The UK lighting design community is rich in talent. The Lighting Tree is looking forward to introducing you to many of those people who make UK lighting design such a thrilling environment to work in.
Stuart Alexander is an Associate with Michael Grubb Studio in Bournemouth.
1. What was the fascination with lighting that drew you to into this career?
Studying architecture at Central St. Martins I started playing with video, projectors and new media software. It led me to think of architectural space as dynamic, 4D in an immaterial way; in a way that is more focused on the atmosphere of the architecture.
These thoughts are something that stay with me. Working as a lighting
designer, the way light can transform spaces is really powerful and something
that is wonderful to be working with. There is so much to explore, so many new
thoughts, ideas and progress to enjoy.
2. There are lots of aspects to creating good lighting design; is there any one aspect of the process that means more to you than anything else?
I do think a lot about how to visualise or process what light will do in my imagination. I can shut my eyes and feel how light can affect or influence a space. But this is purely based on learned experiences, testing lights and the occupational hazard of noticing and reflecting on pretty much every lit environment I experience in my day to day life.
Ideas are something that take time to brew too. Way too many decisions in meetings don’t equate to new and wonderful things. One thing that has been very rewarding recently is collaborating with the IoT department at Arup and building an open source light, sound, video controller for Lush. So many questions need to be raised on the control front and it’s exciting when your ideas get made into something new, progressive and forward thinking.
So to answer that question in one word, the aspect I like is ‘development’: brewing up ideas over time, watching the fermentation process and enjoying whatever you made, however you made it . . . Homebrew / Lightbrew.
3. I guess we should also ask, for balance, is there anything in the process that you’d prefer to avoid and pass onto someone else in the studio?
I’ve grown up with computers and technology, so hand writing or sketching without the aid of computational devices is one I’d pass on, but when I get that content into software then the magic can happen. This is something I’m currently questioning in both ways – how to introduce non-digital methods, but also how to get the most from a computer and the things it can do. Everything you can touch with your hands is a tool, it’s got the same merit if you use high end 3D rendering or use watercolour – just get the ideas to transfer from your mind to another person in the best and most thought-provoking way you can.
4. What or who are your influences when it comes to light creation?
‘Who’ always draws the similar conclusions that exist in our industry. So I’m glad ‘what’ is included here! I have a wide range of influences, and I love lists so I’ll give you a short list of some of the things that inspire me!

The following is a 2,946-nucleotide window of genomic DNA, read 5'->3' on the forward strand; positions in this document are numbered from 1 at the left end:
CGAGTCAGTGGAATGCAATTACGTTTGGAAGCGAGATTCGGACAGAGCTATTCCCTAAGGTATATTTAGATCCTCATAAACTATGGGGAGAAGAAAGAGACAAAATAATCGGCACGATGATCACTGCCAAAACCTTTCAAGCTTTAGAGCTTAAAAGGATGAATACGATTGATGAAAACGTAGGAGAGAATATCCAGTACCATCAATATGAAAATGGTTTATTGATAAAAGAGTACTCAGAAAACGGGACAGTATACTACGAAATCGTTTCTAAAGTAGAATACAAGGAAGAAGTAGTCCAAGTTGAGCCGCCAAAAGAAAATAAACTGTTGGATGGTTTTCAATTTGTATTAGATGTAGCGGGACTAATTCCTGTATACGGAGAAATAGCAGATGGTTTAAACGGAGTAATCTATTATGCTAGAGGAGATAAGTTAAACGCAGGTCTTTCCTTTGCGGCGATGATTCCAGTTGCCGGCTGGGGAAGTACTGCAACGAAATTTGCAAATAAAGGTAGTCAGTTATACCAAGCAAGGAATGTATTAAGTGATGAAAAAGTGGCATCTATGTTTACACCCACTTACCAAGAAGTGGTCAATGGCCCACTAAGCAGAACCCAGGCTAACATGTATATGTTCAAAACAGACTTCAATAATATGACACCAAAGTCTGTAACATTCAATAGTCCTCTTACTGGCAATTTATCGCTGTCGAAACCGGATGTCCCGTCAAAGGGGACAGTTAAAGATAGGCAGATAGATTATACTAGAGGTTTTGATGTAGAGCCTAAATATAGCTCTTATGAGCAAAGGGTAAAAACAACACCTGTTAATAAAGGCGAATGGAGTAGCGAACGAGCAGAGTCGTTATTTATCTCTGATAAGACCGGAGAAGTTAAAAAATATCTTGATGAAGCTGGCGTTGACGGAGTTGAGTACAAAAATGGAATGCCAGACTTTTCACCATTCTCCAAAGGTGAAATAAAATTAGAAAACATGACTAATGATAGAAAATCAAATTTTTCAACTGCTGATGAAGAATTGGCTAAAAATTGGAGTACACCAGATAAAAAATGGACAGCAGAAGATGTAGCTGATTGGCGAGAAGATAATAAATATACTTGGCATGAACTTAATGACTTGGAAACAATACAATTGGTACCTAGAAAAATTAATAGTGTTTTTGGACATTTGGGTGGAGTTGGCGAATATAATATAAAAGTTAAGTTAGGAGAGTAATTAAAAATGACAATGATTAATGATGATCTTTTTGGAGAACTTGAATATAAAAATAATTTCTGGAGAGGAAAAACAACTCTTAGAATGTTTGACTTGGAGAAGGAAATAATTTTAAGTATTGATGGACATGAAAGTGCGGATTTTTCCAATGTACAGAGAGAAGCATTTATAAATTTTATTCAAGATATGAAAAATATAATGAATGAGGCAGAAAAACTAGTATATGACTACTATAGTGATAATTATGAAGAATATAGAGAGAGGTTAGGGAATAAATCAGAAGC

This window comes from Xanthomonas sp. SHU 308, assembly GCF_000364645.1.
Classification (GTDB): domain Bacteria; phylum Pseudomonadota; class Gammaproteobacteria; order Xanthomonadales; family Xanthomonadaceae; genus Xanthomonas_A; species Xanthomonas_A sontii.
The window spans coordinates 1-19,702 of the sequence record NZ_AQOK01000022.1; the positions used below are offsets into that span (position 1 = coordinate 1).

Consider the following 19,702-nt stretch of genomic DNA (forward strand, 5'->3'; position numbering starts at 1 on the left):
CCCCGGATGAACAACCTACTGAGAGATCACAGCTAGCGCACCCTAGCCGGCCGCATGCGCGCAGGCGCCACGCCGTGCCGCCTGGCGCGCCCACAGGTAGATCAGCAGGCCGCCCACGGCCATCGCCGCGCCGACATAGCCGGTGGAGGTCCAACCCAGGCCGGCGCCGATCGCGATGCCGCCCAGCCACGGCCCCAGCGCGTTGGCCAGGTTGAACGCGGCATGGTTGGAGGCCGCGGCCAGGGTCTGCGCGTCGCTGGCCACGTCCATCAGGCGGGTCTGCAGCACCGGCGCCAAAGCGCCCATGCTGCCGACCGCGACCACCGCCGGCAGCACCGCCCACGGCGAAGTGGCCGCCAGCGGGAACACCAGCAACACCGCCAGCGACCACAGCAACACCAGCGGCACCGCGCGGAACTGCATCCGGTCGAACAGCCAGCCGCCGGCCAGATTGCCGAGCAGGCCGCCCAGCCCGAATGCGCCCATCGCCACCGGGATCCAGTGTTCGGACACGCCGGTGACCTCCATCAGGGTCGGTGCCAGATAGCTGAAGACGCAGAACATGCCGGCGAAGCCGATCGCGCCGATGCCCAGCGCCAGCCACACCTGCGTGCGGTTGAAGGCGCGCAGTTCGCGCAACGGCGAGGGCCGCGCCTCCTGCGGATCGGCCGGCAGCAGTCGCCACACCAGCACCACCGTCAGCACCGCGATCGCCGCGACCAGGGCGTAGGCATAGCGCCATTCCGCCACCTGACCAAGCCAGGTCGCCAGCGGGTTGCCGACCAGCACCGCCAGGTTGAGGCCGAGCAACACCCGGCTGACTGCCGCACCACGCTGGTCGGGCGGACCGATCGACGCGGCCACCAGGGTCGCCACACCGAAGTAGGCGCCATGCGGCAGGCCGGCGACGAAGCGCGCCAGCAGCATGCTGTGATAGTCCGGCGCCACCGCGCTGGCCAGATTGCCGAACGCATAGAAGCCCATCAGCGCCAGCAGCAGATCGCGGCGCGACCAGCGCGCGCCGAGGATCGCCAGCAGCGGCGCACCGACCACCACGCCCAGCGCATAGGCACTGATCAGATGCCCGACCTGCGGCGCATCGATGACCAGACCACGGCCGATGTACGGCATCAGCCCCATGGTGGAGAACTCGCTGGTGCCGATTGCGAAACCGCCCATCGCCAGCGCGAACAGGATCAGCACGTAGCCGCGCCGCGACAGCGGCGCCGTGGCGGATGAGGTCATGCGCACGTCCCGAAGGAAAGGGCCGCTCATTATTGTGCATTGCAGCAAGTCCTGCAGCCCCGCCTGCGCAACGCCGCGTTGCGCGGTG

– I avidly collect images of things that inspire or interest me, everything from totem poles to 90’s Japanese games background graphics. I’m a magpie for a lot of these things; I’m interested in a lot more than ‘lights’.
– Natural phenomena using light – natural and man-made. Light hitting the sea and being on the coastline or Rayleigh scattering for example.
– I have a growing collection of architectural lighting books from 70’s-90’s. Basically pre-internet – it is really amazing to see how people thought and used lights from different eras. There is too much pinterestification of design now and finding old approaches can really inspire new ideas. Trends are cyclical, it’s important to be ahead of the curve and see things with a fresh set of eyes!
– I’m really inspired by ‘Amateur Aesthetic’ at the moment; how everyday people create things and how it is remembered, getting beyond the slick and overly polished imagery. Endless perfect images. Juergen Teller for example within photography.
This John Peel quote fits perfect here: “Somebody was trying to tell me that CDs are better than vinyl because they don’t have any surface noise. I said, ‘Listen, mate, *life* has surface noise.”
5. Tell us something about the Stuart Alexander that exists outside of lighting.
Having a phase where walking for days on end on the same coast path is the most rewarding thing I’ve done in my life. It’s great to get off the omnipresent screens in our lives and see some of the most mad things that this wonderful Earth has designed. I’m doing the South West Coast Path (England) and recently got to Land’s End from our office door in Bournemouth.
I find it like a form of meditation, you can really let your mind wander and really process what’s happening in life, as well as see a continuing path in slow motion. Like reading a book each hill is a page and the whole things locks together into a story. Walking through every type of weather system, watching the days and nights turn like a clock as you walk along one path, there is so much to be enjoyed in slow motion! Learning that the best bits are furthest from the car park is a good way to look at other bits of your life too!